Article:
This binary concept of being within and outside can prove to be quite effective, though questioning its liability when it comes to the critical power. The group “Resistance studies” at the Sociology Department of Gothenburg University was an intriguing situation where activist practices, most of times even going against the general Swedish or European politics, were at the core of research and members of the group continued their activist practices in parallel with their teaching and researching practice. Can a resisting activity be pursued within a controlling system such as academia without being appropriated and thus made uneffective? As Stellan Vinthagen explains, “I’m quite optimistic about the creative nature of resistance, which doesn’t allow to be appropriated. But we have to realize that the powers of existing order, of many interests, all these kind of these forces they are doing a lot of studies, they systematically trying to control, manipulate, organize and appropriate resistance for their interests. (…)There is a need for resistance inside the University. We have the marketization of the University and the whole production of the people to gain knowledge appropriate for the market. Many problems, but we have opted for creating the space that we think is part of what the University should be like and to study and learn from what kind of resistance is being done which could also be at University, we could study what kind of resistance is done by students and teachers. But we have opted not to become like a trade union fighting for changing University, it’s not University politics that is our priority, our priority is rather things like the situation in Ghaza, situation with weapon trades – Sweden being one the biggest exporters in the world.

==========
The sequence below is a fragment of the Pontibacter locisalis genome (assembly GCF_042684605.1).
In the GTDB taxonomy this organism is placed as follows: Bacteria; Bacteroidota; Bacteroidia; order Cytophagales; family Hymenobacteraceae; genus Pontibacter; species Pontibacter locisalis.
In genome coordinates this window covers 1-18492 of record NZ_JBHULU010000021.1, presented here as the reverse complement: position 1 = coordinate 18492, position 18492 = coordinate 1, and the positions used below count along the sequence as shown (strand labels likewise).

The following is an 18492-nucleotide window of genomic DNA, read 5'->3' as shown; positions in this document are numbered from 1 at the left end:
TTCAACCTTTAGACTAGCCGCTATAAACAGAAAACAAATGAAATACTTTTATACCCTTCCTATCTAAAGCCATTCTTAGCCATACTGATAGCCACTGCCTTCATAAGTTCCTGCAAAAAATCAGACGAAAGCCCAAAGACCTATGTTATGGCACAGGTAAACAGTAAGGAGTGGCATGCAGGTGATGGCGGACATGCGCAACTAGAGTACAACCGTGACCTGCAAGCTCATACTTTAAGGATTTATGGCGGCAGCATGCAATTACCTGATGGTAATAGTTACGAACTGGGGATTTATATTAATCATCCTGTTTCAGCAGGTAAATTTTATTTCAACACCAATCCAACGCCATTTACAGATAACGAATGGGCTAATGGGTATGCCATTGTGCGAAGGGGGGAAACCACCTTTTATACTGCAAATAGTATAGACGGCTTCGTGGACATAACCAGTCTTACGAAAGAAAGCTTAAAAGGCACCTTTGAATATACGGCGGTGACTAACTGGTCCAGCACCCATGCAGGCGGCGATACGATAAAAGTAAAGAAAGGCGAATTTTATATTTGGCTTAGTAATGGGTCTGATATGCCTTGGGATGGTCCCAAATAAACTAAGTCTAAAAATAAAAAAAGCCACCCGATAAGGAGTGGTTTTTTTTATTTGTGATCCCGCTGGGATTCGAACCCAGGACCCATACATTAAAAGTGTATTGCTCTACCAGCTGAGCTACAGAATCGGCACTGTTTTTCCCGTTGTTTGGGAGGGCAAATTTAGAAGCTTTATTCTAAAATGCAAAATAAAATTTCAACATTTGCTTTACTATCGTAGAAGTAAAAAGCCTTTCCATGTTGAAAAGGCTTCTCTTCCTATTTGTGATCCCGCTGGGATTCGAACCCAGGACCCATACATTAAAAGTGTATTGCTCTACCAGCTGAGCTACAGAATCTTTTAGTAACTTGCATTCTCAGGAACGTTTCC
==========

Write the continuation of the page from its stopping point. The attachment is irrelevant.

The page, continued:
An implicit resistance is not allowing the University to be that conformative place that it’s generally made in to and in danger of becoming even more. I think it makes sense to use the extremely interesting privilege of actually having your time devoting to understand something in society. That’s one of the strong points of liberal democracy that’s encouraging the understanding of that society and I don’t see why we should not use that. A part of my understanding of resistance is maybe not to be totally opposed but to exist in the borderland. It’s when I’m associate professor of Gothenburg University arrested by the Israeli commando soldiers and brought to prison, (as a member of Ship to Gaza) that’s a part of what makes that a challenge, I think. And I like also that the students are not used to their teachers doing that kind of things and still I do it. I like that kind of challenge. “